A mouse scurries over the top of your backyard woodpile or stone wall during a crisp autumn day. But with a second glance you realize that the tiny creature is not a rodent at all, but a tiny dark brown bird.
The Winter Wren (Troglodytes hiemalis) is a peanut of a bird that can be found throughout the temperate regions of the Northern Hemisphere: Canada, the northern and mountainous areas of the United States, as well as Europe and Asia. It breeds in damp forested areas, especially among conifers. Fallen trees and slash piles provide the perfect habitat for this wren that prefers to build its moss-lined nest in the exposed soil of upturned tree roots. It has been noted that even after observing a Winter Wren leave its well-hidden nest, an observer finds it impossible to locate the nest’s entrance. Tangles of fallen branches and woody debris also provide safe, secretive feeding sites, while the uppermost branches serve as visible perches on which the wren can sing its high-pitched trilling, chattering song.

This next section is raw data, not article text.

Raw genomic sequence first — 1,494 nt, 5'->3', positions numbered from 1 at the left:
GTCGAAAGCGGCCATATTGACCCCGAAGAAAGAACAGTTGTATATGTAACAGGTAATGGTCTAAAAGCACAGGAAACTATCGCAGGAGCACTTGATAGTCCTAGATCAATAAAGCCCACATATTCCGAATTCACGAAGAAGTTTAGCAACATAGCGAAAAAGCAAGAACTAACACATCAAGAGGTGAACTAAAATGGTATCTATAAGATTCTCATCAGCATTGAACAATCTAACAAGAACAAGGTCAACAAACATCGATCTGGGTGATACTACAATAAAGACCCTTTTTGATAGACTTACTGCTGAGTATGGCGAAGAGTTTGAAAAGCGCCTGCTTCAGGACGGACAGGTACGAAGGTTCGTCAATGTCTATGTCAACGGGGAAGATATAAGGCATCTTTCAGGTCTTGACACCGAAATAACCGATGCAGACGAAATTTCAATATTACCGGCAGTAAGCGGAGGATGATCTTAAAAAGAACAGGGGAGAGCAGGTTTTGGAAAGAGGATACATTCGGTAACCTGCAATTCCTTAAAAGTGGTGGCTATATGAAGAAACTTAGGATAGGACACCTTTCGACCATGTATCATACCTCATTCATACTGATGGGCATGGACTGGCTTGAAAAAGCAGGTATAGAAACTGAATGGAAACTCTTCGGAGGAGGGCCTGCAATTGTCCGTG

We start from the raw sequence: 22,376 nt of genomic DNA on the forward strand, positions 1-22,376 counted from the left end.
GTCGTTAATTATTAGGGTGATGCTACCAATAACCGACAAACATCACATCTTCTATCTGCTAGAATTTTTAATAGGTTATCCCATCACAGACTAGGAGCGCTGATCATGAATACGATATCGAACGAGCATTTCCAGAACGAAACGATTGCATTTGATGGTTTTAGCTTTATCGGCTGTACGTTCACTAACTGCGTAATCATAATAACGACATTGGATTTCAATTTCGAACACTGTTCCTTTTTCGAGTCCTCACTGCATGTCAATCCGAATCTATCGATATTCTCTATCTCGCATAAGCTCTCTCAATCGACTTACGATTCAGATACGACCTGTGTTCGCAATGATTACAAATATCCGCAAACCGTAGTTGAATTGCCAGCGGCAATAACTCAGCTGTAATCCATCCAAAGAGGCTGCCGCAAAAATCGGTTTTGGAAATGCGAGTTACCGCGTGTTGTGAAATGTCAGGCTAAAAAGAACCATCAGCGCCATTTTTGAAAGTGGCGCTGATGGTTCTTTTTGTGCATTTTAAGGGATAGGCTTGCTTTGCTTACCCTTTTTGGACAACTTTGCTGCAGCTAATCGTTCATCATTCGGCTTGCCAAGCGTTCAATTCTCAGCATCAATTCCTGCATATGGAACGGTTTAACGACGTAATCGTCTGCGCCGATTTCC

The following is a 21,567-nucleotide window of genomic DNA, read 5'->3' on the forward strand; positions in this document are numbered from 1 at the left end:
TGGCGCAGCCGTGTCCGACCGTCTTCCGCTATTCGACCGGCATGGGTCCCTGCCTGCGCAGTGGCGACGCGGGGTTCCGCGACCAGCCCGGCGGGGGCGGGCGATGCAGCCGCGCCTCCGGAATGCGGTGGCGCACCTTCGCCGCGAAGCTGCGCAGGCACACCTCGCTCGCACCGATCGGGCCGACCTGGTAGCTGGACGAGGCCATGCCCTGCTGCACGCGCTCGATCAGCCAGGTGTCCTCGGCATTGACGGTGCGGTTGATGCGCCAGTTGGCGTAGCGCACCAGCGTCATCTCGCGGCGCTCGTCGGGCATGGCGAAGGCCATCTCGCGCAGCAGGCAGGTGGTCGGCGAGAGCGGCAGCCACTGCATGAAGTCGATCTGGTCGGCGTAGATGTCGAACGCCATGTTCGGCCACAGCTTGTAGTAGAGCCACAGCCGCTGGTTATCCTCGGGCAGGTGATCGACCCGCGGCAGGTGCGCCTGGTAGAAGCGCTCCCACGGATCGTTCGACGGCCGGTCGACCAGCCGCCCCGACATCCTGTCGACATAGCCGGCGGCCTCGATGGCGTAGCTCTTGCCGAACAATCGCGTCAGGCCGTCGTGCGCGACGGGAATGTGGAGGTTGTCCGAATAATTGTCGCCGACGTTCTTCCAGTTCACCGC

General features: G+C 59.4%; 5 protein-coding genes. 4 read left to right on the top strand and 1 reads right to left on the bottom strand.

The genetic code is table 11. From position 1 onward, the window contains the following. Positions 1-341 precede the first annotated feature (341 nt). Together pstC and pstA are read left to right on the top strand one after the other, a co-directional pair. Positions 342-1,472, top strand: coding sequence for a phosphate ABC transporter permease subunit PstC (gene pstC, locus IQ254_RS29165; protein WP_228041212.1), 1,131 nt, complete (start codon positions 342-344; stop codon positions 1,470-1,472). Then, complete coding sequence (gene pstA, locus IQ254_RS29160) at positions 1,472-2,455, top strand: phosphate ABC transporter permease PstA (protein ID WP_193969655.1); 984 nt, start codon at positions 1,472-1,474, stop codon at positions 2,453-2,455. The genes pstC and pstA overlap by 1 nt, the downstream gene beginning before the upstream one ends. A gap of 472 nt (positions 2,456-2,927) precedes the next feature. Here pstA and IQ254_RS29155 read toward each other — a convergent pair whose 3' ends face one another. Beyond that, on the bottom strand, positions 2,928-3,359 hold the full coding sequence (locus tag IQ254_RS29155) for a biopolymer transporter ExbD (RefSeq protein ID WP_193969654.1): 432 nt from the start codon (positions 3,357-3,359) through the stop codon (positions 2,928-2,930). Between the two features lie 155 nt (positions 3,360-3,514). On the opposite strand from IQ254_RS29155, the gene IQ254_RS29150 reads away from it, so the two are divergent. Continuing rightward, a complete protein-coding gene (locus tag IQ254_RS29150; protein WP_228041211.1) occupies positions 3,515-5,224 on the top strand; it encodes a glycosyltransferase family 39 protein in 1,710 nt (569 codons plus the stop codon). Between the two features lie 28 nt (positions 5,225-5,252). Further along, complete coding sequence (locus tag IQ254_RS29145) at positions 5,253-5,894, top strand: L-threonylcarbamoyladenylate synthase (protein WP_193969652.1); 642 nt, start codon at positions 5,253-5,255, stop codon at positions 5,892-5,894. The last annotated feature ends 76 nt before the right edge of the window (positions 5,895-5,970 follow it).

The Winter Wren breeds in Connecticut, but most commonly in the northwest corner of the state where mature forests (with plenty of fallen trees) are present. We are more likely to see this species during migration as it travels through our area on its way to more southerly states. An inch-and-a-half shorter than the rusty brown Carolina Wren, and almost a full inch shorter than the dull brown House Wren, the Winter Wren is dark brown with darker barring on its belly. Its small round body ends in a short, upturned tail, which leaves no doubt that it is a wren. Mouselike movements over ground and low vegetation leave no doubt that it is a winter wren.
A drop in nighttime temperatures will bring Winter Wren together to roost for the shared body warmth. In the United States are reports of as many as 31 winter wrens huddled together in a nest box for the night. In Britain, 46 were found in a nest box and ten were discovered tucked into a coconut shell.
You would be very lucky indeed to search for and find a Winter Wren this autumn. Chance encounters along a wooded edge of your yard or other natural area are the norm. Enjoy the wren’s brief visit as it scurries and bobs along in search of hidden insects.
[Audubon’s Climate Report lists the Winter Wren as Climate Threatened.]